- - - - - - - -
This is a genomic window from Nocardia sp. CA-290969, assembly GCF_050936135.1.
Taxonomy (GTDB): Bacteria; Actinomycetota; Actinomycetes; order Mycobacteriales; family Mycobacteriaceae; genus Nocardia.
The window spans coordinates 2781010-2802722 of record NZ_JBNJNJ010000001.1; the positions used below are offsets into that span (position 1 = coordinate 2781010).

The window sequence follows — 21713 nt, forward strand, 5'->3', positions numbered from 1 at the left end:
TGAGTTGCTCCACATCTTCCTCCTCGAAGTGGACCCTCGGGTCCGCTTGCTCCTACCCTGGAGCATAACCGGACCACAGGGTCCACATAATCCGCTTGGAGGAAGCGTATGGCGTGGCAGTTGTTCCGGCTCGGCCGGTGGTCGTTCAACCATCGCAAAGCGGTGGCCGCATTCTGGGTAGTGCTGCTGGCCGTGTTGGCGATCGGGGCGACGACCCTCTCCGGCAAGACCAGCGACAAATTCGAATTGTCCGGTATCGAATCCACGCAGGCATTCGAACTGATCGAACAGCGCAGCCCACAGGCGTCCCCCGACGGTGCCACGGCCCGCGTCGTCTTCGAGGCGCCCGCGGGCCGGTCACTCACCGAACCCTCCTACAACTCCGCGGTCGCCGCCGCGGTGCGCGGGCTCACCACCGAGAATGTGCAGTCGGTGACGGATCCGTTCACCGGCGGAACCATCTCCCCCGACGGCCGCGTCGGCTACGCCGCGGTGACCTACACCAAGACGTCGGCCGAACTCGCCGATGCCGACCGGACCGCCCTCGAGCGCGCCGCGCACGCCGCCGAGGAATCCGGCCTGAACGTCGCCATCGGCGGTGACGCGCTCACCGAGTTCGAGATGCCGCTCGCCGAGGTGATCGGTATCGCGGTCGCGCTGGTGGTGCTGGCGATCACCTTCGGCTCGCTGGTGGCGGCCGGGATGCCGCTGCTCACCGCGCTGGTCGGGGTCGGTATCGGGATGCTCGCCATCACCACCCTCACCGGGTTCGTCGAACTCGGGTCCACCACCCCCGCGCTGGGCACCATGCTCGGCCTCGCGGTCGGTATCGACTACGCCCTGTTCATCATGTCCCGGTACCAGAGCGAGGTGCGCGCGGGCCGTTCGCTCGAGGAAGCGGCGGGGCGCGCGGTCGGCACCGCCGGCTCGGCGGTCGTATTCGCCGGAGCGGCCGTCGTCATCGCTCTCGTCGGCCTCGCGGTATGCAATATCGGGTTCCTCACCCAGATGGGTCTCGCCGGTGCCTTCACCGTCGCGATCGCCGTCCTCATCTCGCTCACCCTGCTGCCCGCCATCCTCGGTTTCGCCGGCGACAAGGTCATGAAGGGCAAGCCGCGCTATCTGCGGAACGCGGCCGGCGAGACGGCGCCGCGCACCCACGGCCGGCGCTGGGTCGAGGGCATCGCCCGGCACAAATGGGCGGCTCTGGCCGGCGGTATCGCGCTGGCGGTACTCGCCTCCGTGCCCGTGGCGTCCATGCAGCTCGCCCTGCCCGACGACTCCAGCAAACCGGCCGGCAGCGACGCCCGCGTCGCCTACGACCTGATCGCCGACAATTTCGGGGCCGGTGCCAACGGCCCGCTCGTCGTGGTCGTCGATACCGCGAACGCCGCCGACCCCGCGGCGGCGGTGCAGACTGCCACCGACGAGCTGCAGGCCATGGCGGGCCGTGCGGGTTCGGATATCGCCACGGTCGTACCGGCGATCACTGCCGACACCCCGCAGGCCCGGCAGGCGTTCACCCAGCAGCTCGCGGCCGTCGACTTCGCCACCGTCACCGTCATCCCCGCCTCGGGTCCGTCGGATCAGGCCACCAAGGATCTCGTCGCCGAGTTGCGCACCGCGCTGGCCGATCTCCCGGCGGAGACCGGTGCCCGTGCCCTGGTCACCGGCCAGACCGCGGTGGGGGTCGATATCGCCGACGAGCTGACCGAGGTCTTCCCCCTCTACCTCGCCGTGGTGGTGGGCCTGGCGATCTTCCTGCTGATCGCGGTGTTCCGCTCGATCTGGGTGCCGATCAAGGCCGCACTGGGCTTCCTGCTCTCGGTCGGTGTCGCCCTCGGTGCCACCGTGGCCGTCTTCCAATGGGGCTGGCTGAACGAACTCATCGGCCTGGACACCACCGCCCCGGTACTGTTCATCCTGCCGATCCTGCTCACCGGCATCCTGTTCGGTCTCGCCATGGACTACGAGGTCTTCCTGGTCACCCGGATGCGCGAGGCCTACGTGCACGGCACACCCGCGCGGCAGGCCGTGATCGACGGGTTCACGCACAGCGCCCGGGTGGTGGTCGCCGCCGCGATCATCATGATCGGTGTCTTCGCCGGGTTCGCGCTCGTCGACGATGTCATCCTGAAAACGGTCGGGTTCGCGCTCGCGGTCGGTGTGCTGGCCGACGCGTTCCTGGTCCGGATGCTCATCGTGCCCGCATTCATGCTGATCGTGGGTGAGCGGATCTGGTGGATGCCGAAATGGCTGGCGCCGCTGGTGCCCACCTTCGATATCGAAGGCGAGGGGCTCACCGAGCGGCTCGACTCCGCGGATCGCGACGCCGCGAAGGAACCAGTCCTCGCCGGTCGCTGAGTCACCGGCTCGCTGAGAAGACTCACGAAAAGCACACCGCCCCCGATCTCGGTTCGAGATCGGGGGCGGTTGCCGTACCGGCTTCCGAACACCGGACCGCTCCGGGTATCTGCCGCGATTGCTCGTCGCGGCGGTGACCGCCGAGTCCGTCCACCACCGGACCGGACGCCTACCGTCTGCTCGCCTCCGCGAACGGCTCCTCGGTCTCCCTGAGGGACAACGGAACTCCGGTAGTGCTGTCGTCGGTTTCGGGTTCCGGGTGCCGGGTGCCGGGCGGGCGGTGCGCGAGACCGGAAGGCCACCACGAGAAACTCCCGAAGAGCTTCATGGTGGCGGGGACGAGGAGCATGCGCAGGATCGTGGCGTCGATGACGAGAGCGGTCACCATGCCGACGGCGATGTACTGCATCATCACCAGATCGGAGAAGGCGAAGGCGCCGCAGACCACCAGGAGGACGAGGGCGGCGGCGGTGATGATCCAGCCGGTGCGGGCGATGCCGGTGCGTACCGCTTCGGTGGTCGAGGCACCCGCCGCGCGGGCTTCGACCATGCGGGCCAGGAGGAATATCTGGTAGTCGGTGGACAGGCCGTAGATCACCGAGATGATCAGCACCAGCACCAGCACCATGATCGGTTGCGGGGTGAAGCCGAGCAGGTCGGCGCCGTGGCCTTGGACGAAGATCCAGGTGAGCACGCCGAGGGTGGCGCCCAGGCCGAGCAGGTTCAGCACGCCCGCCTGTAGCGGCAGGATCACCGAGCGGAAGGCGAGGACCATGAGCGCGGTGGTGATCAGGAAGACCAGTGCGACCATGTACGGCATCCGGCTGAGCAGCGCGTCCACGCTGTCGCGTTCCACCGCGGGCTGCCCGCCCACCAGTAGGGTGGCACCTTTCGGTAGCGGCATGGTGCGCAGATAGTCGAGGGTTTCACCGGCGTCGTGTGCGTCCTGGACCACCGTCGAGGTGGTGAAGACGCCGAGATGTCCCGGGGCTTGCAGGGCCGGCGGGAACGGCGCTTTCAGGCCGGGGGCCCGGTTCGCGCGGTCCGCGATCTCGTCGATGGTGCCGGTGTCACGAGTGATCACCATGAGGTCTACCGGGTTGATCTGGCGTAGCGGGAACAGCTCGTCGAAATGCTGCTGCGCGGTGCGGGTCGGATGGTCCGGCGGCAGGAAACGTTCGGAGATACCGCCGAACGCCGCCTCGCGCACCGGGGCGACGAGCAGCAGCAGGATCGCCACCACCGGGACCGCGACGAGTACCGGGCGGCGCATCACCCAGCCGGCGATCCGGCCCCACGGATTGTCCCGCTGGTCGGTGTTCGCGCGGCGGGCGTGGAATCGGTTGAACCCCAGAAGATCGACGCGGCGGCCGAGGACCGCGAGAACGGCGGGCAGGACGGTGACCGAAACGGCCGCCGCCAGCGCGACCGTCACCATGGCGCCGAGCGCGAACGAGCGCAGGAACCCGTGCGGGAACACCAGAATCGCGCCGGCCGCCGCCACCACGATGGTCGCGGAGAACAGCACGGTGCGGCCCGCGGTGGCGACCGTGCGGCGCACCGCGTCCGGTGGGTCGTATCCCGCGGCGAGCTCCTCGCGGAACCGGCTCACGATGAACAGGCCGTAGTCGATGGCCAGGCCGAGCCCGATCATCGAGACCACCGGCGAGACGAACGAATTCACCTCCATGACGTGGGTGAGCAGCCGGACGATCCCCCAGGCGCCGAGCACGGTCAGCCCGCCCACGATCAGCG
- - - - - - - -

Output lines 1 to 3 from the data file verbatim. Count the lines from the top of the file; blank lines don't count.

This is a genomic window from Nocardia sp. CA-290969, assembly GCF_050936135.1.
Taxonomy (GTDB): Bacteria; Actinomycetota; Actinomycetes; order Mycobacteriales; family Mycobacteriaceae; genus Nocardia.
The window spans coordinates 2781010-2802722 of record NZ_JBNJNJ010000001.1; the positions used below are offsets into that span (position 1 = coordinate 2781010).